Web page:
The jars of coins were everywhere. Her desk drawers had one in each. There were several in dresser drawers, sometimes more than one. Chest and trunks also held coins. When cleaning out the closets Allen and I found several as we went along. As we got into the crawl space under the stairs we found the last of them. Allen was coming from the other closet when I said “There’s another coin jar here.” It was just a couple of feet in front of me and I was puzzled when he said he would get it. It turned out there were two of them, one on each side of the stud.

I will confess here there was one more. An old Clabber Girl Baking Powder can that had just over a dollar’s worth of pennies. It is sitting in front of me as I write this with the same coins still inside. I gave Allen, who was in charge of collecting and dividing the “treasure” a ten saying I had found it in the bookcase. I didn’t want to rip the others off, just wanted to keep this one stash intact.

The coins in the jars weren’t valuable collector’s items. But in their own way they were priceless. They spanned from the 30’s (coins still in circulation when the house was built) to early states quarters. They were fifty plus years of pocket change dropped into jars after sorting looking for something good. It’s a practice I still follow today.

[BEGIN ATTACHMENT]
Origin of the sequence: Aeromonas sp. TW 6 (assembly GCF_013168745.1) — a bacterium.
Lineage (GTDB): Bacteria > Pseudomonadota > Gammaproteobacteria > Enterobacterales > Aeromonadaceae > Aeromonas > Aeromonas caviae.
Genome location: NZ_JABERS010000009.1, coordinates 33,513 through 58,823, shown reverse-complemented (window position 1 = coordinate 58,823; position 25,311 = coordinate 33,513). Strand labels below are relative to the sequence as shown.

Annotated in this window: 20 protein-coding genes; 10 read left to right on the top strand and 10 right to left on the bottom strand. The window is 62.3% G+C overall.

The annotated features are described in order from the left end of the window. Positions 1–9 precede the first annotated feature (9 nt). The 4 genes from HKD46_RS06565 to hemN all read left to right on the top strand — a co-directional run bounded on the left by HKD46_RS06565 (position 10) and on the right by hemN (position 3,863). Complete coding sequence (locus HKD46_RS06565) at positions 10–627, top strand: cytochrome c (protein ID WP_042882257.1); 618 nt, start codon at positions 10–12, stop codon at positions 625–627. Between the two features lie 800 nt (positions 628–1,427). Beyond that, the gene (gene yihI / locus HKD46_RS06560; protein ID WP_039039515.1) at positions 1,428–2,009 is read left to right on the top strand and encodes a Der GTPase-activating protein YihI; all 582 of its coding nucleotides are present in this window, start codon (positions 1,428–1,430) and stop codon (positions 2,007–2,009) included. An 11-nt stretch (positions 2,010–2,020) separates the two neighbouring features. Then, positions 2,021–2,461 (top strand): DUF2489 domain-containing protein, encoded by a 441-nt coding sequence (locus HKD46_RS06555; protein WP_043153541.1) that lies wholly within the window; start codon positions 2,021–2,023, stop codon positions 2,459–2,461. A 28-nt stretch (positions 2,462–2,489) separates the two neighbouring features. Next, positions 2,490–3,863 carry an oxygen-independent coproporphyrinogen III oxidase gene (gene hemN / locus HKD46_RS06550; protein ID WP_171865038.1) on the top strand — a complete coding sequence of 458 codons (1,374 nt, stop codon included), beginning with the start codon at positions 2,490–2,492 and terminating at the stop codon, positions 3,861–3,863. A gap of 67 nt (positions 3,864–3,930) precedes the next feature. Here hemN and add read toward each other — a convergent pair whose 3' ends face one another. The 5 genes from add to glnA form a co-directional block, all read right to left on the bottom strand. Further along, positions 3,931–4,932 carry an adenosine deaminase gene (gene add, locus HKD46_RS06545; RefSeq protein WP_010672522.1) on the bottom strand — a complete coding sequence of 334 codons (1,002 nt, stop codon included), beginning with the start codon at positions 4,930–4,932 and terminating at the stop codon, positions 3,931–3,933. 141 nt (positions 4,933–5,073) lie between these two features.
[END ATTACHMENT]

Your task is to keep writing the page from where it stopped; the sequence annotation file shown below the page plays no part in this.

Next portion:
On the shelf next to me are my coin books. Today Helene and I have grandchildren who like to come to HomePlace. They love feeding the rabbits and chickens. Riding around the property in the Dodge M-37 is a special treat, but at some point they want to look at “Papa Art’s” coins. Explaining the different kinds from years past reminds me of my days with Ma Moo and Pop Pete. From time to time I also bring home rolls of coins to sort through. I think perhaps there are coin books for Ali and Spud in the near future.

Friday, March 19, 2010

I'm Back

Well friends, I took longer than expected but I have returned. The old computer has been tossed into the River Stix and Helene and I are making friends with a new Dell Laptop.

There are adjustments to be made to be sure. The keyboard is sightly smaller which leads to more interesting adventures in spelling than I normally present my readers...which is saying something. I am making friends with the touch pad, but there may still be a mouse in this beastie's future. That brings us to the operating system - Windows 7.

I am assured by folks who know computers much better than I that Windows 7 is a much better system. Perhaps, but I spend a lot of time wishing I had XP on this machine.
Tomorrow will come painfully early and lots to do. Wish me, the new Dell Laptop and Windows 7 luck.

Monday, March 1, 2010

Computer Troubles

My apologies to the folks trying to follow the blog lately. The computer is on it's last legs and crashes without notice several times a day. Several attempts to tell the story of my grandmothers buried treasure have been lost.
A new laptop is suppose to arrive by the weekend. I will save any post longer than two paragraphs until then. Thank you for your patience.